I write this open letter, George, because you have been using your public platform to defend claims about Syria that I fear may be damaging for its people.
Most recently, you blogged a note about the 4th April, 2017 chemical incident in Khan Sheikhoun, Syria, and you related this to the more general issue of competing narratives.
Professor Theodore Postol of MIT criticised the NATO/Gulf State account of the incident and you say his claims ‘should be treated with great caution’. That’s fair enough. Shouldn’t we apply a similar standard of scrutiny to claims made on both sides? You replied to the Media Lens article reporting Postol’s claims without acknowledging that it also mentioned that ‘former and current UN weapons inspectors Hans Blix, Scott Ritter and Jerry Smith, as well as former CIA counterterrorism official Philip Giraldi, had all questioned the official narrative of what happened on April 4.’ We can be cautious about what they all say, of course, but I hope we may avoid the hubris of just dismissing their concerns.
There are serious unsettled questions about every aspect of the incident, not only the anomalies concerning time of incident, identity of victims, causes of death, role of White Helmets, and about whose interests it served, but also concerning the forensic evidence itself. Regarding the latest claim made by France, a very elementary issue is chain of custody: with no French representatives on the ground, the test samples appear to have come from Al Qaeda by way of Turkey. Must we simply trust the testimony of a terrorist organisation in collaboration with a major conduit and supplier of anti-government forces in Syria? Do we find any corroboration? Western powers, you might be aware, have blocked the independent investigation sought by Russia.
The reported results themselves are opaque. The French reports are no clearer on the science than the earlier UK ones (and I note that the UK has since gone rather silent about those rather than address questions about them). Moreover, the French claims rely on the veracity of claims relating to a 2013 incident, which are highly questionable.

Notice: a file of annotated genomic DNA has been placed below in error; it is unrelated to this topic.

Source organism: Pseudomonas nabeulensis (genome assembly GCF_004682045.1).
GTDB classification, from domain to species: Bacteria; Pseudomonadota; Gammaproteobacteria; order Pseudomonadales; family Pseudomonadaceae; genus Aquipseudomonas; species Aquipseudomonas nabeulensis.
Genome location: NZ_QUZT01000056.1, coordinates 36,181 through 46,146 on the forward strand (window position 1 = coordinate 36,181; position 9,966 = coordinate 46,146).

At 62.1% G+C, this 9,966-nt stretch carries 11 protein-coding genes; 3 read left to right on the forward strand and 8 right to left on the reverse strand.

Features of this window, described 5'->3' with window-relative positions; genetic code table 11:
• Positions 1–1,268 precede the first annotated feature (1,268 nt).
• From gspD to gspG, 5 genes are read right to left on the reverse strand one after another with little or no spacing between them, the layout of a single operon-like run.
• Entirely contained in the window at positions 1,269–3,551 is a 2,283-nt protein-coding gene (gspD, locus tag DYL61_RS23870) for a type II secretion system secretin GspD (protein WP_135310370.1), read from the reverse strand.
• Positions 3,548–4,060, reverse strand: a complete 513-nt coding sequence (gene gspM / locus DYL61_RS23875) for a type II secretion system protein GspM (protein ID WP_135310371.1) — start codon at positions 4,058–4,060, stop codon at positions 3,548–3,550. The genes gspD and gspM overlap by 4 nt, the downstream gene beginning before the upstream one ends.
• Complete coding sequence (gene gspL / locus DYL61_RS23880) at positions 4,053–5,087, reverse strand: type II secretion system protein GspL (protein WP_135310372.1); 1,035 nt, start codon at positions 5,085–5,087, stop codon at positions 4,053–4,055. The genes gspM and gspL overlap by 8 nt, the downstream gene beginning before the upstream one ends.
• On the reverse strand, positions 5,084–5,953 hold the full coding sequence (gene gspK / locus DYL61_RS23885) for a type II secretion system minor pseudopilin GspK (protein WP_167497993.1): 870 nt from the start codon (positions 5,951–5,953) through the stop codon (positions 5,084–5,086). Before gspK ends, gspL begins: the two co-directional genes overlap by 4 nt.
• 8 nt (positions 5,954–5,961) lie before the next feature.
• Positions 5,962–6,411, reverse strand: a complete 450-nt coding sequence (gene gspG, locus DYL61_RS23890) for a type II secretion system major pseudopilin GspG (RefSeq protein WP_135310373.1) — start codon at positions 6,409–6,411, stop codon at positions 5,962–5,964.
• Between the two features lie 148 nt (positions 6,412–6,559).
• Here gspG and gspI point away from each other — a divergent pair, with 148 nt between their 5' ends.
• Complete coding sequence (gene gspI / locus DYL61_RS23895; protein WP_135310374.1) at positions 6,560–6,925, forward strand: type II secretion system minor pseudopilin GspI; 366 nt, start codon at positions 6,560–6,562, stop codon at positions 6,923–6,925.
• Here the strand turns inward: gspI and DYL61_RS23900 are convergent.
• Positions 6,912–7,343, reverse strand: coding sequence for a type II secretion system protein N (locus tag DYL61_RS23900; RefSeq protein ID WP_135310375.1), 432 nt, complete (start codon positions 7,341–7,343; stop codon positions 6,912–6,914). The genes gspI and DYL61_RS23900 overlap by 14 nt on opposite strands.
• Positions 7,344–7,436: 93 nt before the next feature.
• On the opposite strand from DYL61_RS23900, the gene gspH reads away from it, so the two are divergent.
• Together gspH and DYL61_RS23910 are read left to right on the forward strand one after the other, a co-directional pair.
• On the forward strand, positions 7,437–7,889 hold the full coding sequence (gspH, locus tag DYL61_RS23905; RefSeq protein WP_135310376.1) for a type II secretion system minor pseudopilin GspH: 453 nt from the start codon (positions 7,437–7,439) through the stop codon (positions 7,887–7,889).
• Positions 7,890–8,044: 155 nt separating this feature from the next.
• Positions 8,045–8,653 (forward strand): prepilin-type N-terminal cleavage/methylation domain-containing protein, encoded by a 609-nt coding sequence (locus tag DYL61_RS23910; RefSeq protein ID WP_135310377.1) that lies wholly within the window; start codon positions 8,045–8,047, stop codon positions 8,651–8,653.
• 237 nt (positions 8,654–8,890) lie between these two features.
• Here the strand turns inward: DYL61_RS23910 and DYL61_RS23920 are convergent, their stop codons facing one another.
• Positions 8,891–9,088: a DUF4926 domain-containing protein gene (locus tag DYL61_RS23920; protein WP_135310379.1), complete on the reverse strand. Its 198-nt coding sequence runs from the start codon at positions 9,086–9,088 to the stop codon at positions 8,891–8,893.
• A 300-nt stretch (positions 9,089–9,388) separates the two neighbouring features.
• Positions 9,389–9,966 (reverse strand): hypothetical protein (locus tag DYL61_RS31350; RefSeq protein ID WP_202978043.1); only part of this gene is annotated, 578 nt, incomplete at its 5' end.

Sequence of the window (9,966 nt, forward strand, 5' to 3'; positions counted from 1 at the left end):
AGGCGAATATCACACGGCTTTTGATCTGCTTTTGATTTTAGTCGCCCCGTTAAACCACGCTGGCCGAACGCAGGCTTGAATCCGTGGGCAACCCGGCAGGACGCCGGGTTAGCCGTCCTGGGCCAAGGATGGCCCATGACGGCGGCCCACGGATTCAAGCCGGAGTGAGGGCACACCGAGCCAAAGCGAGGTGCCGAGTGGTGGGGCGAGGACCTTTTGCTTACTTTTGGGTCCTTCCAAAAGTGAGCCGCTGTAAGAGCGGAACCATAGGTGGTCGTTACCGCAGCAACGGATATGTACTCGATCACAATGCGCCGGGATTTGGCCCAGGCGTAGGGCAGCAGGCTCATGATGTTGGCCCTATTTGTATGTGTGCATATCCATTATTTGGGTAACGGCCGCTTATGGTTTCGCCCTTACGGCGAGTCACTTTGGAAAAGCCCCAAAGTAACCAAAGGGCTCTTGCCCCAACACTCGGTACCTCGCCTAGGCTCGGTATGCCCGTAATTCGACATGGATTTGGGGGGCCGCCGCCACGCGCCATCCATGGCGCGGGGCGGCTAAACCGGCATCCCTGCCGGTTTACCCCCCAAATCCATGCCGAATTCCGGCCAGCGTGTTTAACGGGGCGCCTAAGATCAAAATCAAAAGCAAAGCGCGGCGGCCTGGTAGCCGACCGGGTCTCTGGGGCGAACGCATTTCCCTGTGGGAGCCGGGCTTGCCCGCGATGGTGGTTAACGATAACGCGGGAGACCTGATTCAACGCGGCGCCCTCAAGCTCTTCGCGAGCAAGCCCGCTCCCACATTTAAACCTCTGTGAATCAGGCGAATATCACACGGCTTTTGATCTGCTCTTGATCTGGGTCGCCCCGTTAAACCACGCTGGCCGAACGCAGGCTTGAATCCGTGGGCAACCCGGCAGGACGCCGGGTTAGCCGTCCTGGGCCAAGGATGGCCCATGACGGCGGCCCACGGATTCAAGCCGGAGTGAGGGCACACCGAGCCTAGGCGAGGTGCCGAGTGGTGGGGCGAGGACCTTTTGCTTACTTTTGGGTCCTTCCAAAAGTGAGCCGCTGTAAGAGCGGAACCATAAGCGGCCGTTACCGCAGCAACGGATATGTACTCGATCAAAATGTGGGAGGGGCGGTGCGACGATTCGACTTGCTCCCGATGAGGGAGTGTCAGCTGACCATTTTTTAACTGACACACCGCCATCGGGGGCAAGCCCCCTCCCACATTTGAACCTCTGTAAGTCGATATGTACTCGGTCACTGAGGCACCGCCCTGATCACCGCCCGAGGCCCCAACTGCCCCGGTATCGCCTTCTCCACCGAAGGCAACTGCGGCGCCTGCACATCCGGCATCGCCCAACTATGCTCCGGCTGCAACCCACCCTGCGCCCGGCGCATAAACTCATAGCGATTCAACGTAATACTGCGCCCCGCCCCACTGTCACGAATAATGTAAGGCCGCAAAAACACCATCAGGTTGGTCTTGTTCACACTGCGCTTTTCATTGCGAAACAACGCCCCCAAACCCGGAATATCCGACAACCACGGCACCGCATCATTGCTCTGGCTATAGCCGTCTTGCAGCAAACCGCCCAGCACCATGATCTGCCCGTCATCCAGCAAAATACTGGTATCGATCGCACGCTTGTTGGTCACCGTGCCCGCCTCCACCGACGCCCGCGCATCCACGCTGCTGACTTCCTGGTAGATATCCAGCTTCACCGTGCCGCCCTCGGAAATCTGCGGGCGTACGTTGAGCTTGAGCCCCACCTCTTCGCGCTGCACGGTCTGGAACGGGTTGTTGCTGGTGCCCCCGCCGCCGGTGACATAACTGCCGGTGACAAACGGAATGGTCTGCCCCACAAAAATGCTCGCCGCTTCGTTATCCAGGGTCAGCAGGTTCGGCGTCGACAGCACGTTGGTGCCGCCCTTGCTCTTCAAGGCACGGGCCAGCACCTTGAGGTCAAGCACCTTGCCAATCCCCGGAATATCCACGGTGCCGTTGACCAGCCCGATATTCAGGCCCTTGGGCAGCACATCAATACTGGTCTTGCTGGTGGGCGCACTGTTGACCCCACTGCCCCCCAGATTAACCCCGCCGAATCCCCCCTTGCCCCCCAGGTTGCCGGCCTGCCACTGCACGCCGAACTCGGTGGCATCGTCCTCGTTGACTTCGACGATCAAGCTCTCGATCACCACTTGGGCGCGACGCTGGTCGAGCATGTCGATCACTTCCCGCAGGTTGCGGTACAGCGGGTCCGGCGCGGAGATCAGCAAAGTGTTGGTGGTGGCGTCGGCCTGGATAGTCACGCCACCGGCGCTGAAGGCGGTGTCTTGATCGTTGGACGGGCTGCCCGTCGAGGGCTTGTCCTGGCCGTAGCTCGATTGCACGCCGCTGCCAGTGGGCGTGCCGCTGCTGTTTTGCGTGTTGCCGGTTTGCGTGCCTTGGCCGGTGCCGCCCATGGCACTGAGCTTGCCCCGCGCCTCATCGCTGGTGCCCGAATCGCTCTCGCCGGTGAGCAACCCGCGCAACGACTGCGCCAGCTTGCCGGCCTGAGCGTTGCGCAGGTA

Still, even aside from the facts around the Khan Sheikhoun incident, you are confident that there is a mountain of compelling evidence that is disregarded by ‘a few contrarians’. In tweets, too, you seem to be impressed by the sheer quantity of evidence purporting to establish President Assad’s complicity in war crimes and crimes against humanity. Yet you surely realise that what actually matters is the quality of evidence?
I therefore ask you: what evidence are you referring to? Whose evidence? In your note you link to a Guardian article by an Egyptian, raised in Dubai and living in Lebanon, who conveys reports from an Al Qaeda base; you also link to another Guardian article, by the same author, reporting claims from Turkey – one of the chief supporters of anti-government forces. Meanwhile, on Twitter, you respond to ‘contrarians’ with the advice to read a lengthy thread authored by Kuwaiti activist Iyad El-Baghdadi who is renowned for talking up the ‘Arab Spring’. Based in Norway, he cites evidence from sources like the New York Times.
Why should utterances from your recommended sources inspire less caution than those of MIT professors and professional weapons inspectors? You seem to think that anyone who questions the official narrative is a conspiracy nut, or an “Assadist”. I personally find a little condescending your reference to “an element on the left that seems determined to produce a mirror image of the Washington Consensus … and denies the crimes of the West’s official enemies.”